New high-tech military equipment is expensive. Apocryphal (or perhaps not) tales of $200 hammers have lingered since the early days of the postwar military-industrial complex. Labyrinthine procurement regulations, stringent environmental requirements, and advancing technologies have driven the current cost of high-tech war tools into the stratosphere. But new forays into advanced manufacturing technology just may reverse that trend.
In 2016, Corporal Rhet McNeal, a Marine with a degree in aerospace engineering from Georgia Tech, entered the Marine Corps Logistics Innovation Challenge. The program sought the experience and ingenuity of Marines to create new solutions in 3D printing and wearable technologies. McNeal was one of more than 300 Marine Corps personnel who participated. His idea: a reconnaissance drone called the Scout that would be capable, low-cost, easily transportable, and field-repairable.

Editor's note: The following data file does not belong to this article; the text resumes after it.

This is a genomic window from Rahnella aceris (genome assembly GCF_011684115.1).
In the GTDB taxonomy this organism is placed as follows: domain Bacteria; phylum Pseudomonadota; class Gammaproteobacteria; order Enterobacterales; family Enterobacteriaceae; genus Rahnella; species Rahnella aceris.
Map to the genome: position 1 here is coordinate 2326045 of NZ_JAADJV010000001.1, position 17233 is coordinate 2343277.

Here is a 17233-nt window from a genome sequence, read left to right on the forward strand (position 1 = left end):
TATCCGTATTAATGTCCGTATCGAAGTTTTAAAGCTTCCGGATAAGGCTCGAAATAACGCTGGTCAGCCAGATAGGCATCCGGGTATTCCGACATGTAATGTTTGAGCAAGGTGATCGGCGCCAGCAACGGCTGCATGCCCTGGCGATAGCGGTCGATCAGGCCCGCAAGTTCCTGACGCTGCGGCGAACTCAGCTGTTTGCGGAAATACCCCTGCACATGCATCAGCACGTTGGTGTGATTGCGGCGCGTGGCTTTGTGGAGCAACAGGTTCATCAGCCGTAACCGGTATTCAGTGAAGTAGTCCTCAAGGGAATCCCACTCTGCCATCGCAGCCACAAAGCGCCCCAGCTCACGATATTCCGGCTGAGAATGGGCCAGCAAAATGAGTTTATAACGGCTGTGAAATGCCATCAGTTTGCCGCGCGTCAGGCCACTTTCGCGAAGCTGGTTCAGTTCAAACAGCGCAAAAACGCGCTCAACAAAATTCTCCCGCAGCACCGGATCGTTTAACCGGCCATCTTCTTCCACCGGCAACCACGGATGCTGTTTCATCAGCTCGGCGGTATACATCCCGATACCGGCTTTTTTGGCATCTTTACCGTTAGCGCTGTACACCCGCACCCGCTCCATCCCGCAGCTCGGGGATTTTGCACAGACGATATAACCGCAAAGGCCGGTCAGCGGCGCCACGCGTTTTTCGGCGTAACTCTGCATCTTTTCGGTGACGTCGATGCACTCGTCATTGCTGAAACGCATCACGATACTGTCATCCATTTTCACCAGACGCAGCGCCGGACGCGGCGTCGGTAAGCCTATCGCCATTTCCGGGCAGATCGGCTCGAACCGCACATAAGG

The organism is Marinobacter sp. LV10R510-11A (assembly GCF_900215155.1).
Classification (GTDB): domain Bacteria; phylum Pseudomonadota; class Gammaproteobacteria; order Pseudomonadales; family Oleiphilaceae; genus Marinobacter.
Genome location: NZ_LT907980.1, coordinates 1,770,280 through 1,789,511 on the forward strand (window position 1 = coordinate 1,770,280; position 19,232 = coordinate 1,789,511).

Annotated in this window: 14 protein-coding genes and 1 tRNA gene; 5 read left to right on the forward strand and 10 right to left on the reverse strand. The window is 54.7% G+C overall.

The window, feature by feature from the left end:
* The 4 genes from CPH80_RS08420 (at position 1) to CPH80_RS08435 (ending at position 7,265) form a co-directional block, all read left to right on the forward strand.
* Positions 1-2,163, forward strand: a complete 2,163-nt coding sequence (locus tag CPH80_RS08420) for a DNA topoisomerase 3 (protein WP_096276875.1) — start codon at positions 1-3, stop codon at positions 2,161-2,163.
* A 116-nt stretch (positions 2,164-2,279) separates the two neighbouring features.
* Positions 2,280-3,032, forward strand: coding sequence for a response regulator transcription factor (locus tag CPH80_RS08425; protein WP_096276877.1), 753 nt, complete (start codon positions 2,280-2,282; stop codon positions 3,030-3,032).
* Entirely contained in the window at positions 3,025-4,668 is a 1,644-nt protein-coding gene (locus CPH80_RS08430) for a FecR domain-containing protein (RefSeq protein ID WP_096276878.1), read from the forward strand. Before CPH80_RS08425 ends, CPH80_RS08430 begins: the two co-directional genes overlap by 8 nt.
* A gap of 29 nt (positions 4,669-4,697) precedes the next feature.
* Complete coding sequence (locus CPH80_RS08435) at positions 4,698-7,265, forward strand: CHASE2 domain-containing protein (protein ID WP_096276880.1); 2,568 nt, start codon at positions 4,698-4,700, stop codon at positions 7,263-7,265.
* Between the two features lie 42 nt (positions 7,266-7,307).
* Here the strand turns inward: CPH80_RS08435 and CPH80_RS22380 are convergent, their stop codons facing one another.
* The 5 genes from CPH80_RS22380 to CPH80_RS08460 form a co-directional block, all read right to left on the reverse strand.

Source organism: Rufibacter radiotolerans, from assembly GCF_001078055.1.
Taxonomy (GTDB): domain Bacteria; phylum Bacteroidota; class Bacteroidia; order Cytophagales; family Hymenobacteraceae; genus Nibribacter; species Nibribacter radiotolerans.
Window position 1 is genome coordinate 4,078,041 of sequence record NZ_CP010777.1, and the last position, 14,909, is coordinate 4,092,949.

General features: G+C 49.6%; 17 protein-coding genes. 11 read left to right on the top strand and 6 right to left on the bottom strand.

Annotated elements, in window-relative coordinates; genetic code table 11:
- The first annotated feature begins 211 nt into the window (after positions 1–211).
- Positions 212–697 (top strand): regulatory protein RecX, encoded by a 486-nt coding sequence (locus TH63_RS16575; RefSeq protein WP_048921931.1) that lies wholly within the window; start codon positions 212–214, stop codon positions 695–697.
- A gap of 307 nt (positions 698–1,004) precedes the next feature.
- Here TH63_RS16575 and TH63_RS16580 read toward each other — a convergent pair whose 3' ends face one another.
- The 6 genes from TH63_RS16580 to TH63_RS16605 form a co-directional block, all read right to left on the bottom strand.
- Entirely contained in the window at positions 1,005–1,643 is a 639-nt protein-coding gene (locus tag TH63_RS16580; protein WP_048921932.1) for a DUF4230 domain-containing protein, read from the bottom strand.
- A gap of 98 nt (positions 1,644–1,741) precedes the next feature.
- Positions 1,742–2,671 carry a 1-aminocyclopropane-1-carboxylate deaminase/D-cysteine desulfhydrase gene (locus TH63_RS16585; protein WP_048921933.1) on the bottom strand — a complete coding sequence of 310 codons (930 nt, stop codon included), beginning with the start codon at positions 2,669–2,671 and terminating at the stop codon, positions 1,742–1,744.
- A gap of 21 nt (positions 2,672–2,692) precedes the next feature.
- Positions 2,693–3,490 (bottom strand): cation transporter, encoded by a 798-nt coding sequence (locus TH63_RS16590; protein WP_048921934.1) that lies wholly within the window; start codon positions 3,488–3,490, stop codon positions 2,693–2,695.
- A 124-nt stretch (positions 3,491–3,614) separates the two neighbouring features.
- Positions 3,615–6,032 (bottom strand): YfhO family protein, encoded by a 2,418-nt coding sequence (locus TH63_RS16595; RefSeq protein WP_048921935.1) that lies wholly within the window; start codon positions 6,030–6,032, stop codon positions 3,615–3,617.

McNeal knew from experience using the Corps’ $25 million RQ-11 Raven drone system that some features—such as laser targeting, infrared vision, 50-mph speed, and six-mile range—came with costs beyond monetary considerations.
The Raven is normally used only for “two or three big capabilities,” according to McNeal. “What we try to do is [take] away those other 75 to 80 capabilities that made it $250,000 or $175,000,” he says in reference to the Scout. “We cut it down to what we actually were going to use.”
The full Raven system, which includes a controller and three drones with 4.5-foot wingspans, takes up valuable space in transports for McNeal’s Combined Anti-Armor Team—space they can’t spare. The trucks need to carry essentials first: water, fuel, ammo, and field packs. “The capability we added was to be portable,” McNeal says. “We transport it in our backpack. We have an assault pack—standard issue. Every Marine has one. We made the Scout to fit in that.”
Based on the Nomad, the Scout is a 3D-printed fixed-wing drone costing $615 per unit. The Scout has more modest capabilities—two-mile range, no infrared imaging or laser targeting, and 12- to 20-minute flight time—but compared to the $30,000-per-unit cost of a Raven, the Scout is a bargain in the high-dollar world of defense.